Innkeepers are a busy bunch. To save you time, VLA attends Governor Scott’s Covid-19 press conferences and takes notes for you. Below is the summary from 4/19/22.

Governor Scott has shared his concerns with the House-passed budget bill. He says the Senate version is better and closer to what he proposed but there are still major differences. He appreciates the funding on many shared priorities that seem to be focused on government systems and reduces or eliminates funding in a broad range of areas. It does not make the most of this unprecedented opportunity to make long-term investments with this one-time money.

“Pensions need true structural reform,” said Scott. He had asked legislature to take the lead and work with his team, which they did, but administration was involved with writing of the bill. He believes the task force work should be a starting point not a rubber stamp and that his recommendations were “not included or seriously considered.” The bill does not go far enough; it is a band-aid without fixing the problem. He says the easiest thing politically would be to sign the bill, but this bill does not solve problem and necessary fixes will be much harder in the future. He introduced David Coates, a Democrat who has been looking at this problem for over 15 years and is considered an expert on this subject, to offer his recommendations to shore up the system.

Dave Coates:

  • S.286 is a good start but does not go far enough to fix pension system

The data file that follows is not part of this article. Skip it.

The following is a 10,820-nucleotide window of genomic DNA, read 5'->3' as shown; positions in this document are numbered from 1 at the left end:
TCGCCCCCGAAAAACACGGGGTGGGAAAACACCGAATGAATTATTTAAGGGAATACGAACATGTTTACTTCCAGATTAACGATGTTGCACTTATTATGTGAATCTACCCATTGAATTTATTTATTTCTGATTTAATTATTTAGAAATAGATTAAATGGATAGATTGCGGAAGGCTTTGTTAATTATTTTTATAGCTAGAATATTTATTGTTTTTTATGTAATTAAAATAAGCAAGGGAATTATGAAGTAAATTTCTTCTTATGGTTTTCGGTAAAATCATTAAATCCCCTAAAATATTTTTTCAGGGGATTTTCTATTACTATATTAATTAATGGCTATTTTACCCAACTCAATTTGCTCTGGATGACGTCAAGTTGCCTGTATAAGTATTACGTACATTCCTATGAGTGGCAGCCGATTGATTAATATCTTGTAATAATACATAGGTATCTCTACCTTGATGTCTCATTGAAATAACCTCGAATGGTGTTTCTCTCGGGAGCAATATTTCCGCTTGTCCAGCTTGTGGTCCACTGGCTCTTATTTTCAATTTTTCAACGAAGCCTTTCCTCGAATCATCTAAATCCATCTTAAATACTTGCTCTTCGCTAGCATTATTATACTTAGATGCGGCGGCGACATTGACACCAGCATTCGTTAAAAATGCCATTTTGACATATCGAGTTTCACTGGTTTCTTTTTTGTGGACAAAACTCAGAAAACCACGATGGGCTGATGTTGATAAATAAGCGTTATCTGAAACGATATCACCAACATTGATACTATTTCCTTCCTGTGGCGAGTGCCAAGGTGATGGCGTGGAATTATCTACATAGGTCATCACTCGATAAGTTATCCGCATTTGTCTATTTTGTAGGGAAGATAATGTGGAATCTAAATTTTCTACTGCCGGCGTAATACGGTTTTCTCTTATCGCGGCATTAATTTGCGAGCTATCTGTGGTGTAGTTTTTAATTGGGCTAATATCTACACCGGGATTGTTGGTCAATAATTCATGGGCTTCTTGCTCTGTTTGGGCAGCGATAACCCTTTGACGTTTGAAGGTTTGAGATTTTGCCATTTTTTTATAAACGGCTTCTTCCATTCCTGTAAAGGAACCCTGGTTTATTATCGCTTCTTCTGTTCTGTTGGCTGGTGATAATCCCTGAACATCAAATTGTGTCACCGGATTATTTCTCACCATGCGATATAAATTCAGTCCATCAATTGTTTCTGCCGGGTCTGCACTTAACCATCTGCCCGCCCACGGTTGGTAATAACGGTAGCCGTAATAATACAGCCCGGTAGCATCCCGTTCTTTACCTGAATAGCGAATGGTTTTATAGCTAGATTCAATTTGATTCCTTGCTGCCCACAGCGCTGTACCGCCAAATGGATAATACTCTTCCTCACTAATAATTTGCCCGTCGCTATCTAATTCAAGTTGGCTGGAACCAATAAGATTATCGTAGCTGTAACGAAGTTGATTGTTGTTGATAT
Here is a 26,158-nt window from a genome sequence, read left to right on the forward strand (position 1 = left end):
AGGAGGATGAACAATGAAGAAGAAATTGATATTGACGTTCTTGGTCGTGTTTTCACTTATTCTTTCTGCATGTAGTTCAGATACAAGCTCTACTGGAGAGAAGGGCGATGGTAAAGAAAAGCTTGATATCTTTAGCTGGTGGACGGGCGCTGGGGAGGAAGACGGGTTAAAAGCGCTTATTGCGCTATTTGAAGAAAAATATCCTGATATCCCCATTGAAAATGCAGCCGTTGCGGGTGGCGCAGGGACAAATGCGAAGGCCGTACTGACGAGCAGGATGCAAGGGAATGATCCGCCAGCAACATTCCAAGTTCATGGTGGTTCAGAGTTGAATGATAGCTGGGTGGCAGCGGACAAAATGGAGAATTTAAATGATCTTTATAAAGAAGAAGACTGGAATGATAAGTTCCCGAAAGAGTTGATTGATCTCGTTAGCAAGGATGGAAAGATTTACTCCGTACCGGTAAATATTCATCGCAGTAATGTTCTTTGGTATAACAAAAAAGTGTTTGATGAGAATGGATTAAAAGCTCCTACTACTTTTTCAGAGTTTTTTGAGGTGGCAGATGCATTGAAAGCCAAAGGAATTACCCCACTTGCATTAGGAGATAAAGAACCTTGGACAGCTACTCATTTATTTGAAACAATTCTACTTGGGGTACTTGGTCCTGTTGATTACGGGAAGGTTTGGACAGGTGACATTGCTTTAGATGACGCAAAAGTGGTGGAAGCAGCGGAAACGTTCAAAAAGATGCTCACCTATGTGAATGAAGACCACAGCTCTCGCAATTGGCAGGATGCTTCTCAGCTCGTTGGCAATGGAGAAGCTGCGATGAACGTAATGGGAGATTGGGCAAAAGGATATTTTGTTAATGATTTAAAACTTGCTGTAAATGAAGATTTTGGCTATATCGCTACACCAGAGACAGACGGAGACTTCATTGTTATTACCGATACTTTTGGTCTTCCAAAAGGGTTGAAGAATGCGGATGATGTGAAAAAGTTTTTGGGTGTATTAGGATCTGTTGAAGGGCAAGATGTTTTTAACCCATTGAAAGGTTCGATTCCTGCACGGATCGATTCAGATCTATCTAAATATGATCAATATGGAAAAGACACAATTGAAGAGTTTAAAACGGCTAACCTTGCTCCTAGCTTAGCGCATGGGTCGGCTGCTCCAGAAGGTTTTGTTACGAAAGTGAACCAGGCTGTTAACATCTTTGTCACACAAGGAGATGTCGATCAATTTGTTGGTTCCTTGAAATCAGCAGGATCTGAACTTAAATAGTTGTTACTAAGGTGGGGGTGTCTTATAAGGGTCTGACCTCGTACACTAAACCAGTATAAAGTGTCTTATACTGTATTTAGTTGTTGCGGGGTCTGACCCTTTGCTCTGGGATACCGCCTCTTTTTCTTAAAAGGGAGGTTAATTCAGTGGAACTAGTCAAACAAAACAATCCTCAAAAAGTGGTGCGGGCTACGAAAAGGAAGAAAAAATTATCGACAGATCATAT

• It is a short-term fix with no structural changes in it
  • He shared highlights of his testimony to Government Operations last Friday
    • as background: $5.8B unfunded pension liabilities which created a $300M deficit on state’s balance sheet 6/30/21; funded ratio is only 59%; very underfunded
    • S.286 – $2B deduction from unfunded liabilities only puts $300M against pensions (toward $3B deficit)
    • retiree health care benefits with $1.7B funding is only an accounting change, no structural change; benefits to retirees does not change
    • offers mild reform on pension side, but not enough
    • need more frequent review of inflation and assumptions; a slight change can cause a big monetary shift
    • S.286 does not prepare Vermont
    • * * drop in video/audio
    • should adopt risk-sharing policy
    • frequent reviews of plan assumptions and stress testing which act as an early warning system
    • Testimony on S.286  (link to full transcript of testimony)
  • “When you are forewarned, you are forearmed. When you know what is coming you can be prepared for it, and with S.286 we are not going to be prepared.”

Dr. Levine:

  • BA-2 watching and monitoring; increase in case numbers and hospitalizations, but less than at peak of Omicron
  • most cases not experiencing severe effects, referred to decoupling of disease and serious outcomes
  • VT top 3 states in regard to testing; still offering take-home PCR and rapid testing at all sites
  • overall risk is different from personal risk; continue to support and respect choices of others
  • our current guidance agrees with CDC to continue to wear masks in public transportation settings
  • if over 65 or with underlying conditions and you test positive, call your doctor; treatments are available when taken early; if without regular doctor, call 211 to connect with provider